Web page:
• Carpool. Once per week, inconvenience your family or join up with a friend, leave your house earlier and ride together, leaving one or more of your cars at home.
  • Use mass transit. When it’s available, use mass transit and leave your car behind. When you do, according to a study by the American Public Transit Association, you could save as much as $9,242 as compared to those who drive their own vehicle.
  • Recycle. Where I live, there is a city contract to provide curbside yard waste, trash and recycling hauling service for a flat monthly fee of $13.20. It’s hard to believe that the local hauler reported that of the 15,000 homes they serve; only 45% put a recycling container out each week! It’s a sad fact that a staggering number of U.S. households still do not separate their recyclables. According to Green Waste, we each produce an average of 4.5 pounds of solid waste per day and 75% of that is recyclable, but only about 30% is truly recycled. What more can you do to recycle your plastic, paper, cardboard, glass and metal at home and at work?
  • Form a sustainability task force. Make it cross-functional, cross-generational. Listen carefully to the ideas of your Millennials as their generation has the most to gain from improving our environmental behavior now.
  • Propose greener office practices including buying recycled paper with a high post-consumer content, digitizing more to minimize paper use, keeping your electronics plugged into a single surge protector at your desk that you can turn off all at once, bringing reusable plates, silverware and cups from home instead of using paper and styrofoam, using a separate waste can at each desk to collect recycling, shred and recycle documents, recycling e-waste with a confidential recycling company and working with your lights off on days where natural light is high.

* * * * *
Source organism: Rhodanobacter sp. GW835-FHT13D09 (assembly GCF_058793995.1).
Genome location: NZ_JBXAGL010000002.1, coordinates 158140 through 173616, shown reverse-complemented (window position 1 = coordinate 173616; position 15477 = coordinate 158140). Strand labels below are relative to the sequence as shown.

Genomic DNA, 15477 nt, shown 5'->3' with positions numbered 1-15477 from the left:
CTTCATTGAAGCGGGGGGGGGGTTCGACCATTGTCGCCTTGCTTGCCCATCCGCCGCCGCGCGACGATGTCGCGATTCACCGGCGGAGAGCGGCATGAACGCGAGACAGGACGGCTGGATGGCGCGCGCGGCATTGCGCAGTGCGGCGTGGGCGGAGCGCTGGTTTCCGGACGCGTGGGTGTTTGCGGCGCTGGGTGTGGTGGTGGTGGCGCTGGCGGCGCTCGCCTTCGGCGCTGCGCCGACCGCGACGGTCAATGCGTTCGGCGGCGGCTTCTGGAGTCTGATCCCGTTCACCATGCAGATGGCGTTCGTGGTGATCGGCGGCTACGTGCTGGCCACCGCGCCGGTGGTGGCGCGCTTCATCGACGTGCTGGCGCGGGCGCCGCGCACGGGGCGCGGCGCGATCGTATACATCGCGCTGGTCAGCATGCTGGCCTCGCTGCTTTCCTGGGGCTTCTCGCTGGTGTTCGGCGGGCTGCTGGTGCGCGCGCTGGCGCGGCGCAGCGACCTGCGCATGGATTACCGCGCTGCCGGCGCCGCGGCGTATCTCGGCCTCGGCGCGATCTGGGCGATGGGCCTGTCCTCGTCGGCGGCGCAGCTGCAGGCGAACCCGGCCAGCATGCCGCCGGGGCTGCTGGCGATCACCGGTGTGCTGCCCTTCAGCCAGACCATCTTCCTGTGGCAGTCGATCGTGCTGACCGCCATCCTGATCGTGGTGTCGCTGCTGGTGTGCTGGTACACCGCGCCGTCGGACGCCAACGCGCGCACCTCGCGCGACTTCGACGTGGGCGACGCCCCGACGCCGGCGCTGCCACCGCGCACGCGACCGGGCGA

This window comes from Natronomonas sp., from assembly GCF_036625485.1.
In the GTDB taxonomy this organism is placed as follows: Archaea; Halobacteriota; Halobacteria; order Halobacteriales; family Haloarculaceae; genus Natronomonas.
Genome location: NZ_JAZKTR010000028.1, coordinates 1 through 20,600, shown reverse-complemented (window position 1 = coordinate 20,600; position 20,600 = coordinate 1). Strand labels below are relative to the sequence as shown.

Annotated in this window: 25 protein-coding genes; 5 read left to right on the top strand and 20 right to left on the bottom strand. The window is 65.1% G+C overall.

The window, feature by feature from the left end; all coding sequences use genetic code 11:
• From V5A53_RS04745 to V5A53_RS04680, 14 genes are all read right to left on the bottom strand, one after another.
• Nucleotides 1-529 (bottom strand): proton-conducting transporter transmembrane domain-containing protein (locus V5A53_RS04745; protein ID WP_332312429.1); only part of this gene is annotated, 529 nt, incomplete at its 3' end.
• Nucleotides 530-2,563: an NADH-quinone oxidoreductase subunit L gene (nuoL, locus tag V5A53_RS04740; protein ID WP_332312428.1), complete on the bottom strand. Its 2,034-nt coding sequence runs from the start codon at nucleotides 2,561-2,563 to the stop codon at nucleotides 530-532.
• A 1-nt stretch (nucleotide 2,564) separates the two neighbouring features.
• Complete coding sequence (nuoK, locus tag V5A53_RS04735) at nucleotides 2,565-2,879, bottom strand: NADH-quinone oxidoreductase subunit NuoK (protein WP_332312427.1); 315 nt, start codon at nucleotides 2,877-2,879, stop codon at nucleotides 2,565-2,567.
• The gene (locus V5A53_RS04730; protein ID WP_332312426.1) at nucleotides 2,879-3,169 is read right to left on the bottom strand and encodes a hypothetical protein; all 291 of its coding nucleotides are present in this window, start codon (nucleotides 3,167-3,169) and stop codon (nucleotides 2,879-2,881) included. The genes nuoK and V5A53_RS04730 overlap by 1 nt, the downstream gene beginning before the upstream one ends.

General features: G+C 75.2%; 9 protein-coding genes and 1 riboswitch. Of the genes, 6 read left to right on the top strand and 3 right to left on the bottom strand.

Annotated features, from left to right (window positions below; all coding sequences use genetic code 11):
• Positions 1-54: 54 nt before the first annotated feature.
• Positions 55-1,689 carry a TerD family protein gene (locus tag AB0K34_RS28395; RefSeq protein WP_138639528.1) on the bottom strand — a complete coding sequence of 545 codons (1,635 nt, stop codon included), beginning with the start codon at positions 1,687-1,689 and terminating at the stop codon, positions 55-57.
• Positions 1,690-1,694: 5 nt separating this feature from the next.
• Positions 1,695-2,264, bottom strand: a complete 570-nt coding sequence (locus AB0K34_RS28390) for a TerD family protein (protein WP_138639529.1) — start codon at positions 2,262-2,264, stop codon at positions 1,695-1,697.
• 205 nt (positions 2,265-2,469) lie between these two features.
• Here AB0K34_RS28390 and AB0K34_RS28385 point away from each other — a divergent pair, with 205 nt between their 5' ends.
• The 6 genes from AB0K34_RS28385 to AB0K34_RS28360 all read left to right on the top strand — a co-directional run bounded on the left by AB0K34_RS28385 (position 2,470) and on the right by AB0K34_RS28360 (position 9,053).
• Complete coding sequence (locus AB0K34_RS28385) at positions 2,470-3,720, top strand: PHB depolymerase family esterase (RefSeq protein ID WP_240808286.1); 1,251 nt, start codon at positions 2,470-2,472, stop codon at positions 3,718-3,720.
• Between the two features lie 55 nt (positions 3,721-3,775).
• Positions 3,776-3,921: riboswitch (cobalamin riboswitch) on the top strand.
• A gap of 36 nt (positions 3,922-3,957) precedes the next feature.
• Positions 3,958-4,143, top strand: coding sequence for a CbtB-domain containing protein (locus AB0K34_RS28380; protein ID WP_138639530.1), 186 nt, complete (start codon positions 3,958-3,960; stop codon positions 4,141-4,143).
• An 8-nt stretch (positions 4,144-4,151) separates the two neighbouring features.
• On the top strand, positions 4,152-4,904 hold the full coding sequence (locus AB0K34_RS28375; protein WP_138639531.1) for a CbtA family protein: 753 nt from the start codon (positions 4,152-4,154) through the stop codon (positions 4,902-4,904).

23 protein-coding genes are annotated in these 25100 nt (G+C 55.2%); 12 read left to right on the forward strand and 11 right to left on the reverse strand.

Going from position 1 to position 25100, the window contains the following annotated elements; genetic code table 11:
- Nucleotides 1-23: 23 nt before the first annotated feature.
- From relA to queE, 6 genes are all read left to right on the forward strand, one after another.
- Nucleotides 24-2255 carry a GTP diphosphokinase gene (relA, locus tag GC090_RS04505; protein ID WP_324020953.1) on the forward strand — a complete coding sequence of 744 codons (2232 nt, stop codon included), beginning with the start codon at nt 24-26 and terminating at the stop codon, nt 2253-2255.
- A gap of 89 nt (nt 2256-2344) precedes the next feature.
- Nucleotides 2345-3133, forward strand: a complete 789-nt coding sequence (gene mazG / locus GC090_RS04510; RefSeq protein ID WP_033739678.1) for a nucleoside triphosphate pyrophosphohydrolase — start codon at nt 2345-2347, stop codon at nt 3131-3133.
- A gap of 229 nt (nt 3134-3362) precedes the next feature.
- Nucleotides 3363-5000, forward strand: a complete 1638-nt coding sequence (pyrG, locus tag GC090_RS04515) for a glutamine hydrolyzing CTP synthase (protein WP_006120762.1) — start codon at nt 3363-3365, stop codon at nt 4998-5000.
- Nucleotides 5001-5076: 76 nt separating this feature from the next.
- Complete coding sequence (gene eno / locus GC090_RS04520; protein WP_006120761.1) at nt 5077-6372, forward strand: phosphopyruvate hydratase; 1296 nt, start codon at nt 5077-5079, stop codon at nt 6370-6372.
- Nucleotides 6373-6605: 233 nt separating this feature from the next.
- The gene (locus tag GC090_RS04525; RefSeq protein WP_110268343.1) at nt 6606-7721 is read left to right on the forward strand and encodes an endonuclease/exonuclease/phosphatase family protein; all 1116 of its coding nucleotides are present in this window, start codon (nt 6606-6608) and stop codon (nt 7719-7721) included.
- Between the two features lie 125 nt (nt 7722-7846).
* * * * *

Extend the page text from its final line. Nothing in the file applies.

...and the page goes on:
• Invest in alternative energy. When you’ve learned more about the environment, begin researching alternative energy options at http://energy.gov/science-innovation/energy-sources/renewable-energy and read the exciting research being done by Stanford’s Marc Jacobson at http://www.stanford.edu/group/efmh/jacobson/. Then, consider investing in alternative energy either in your next car purchase, harnessing the power of solar in your home or office or by channeling your retirement account investments away from non-renewable to renewable or green energy sources.

The list of ideas for ways to reduce our environmental impact can go on and on. But listing them is far different from doing them. I know it is easy to play Scarlett O’Hara related to our environment – “I’ll worry about it tomorrow” or even “I’ll let my children (or their children) solve this when it’s more of a problem.” It’s estimated that we have only a few hundred years of reserve left for some of our non-renewable resources and our consumption speed is ever increasing. We may not be alive to experience the crisis of depletion, but do we really want to leave our self-absorbed consumption as our legacy for our children or grandchildren?

I do not and I am striving to do my part. And I will do more. What are you doing to reduce your consumption of non-renewable energies and/or enhance our environment? Please share your ideas and hopefully our discussion will spark small changes that can make a big difference!

Ruth Richter has been a consultant for ConvergenceCoaching, LLC since 2001. A founding Member of Green Bellevue, she serves as Vice Chair of the Board of the Directors from 2010 to present. She has been recognized for her Environmental activism with the 2008 Distinguished Alumni Award from Leadership Bellevue, the Environment Champion Award in 2010, she accepted the First Lady’s Outstanding Community Service award in Ecology or Environmental Stewardship on behalf of Green Bellevue in 2011, and was named one of Bellevue’s Environmental Pioneers in 2013.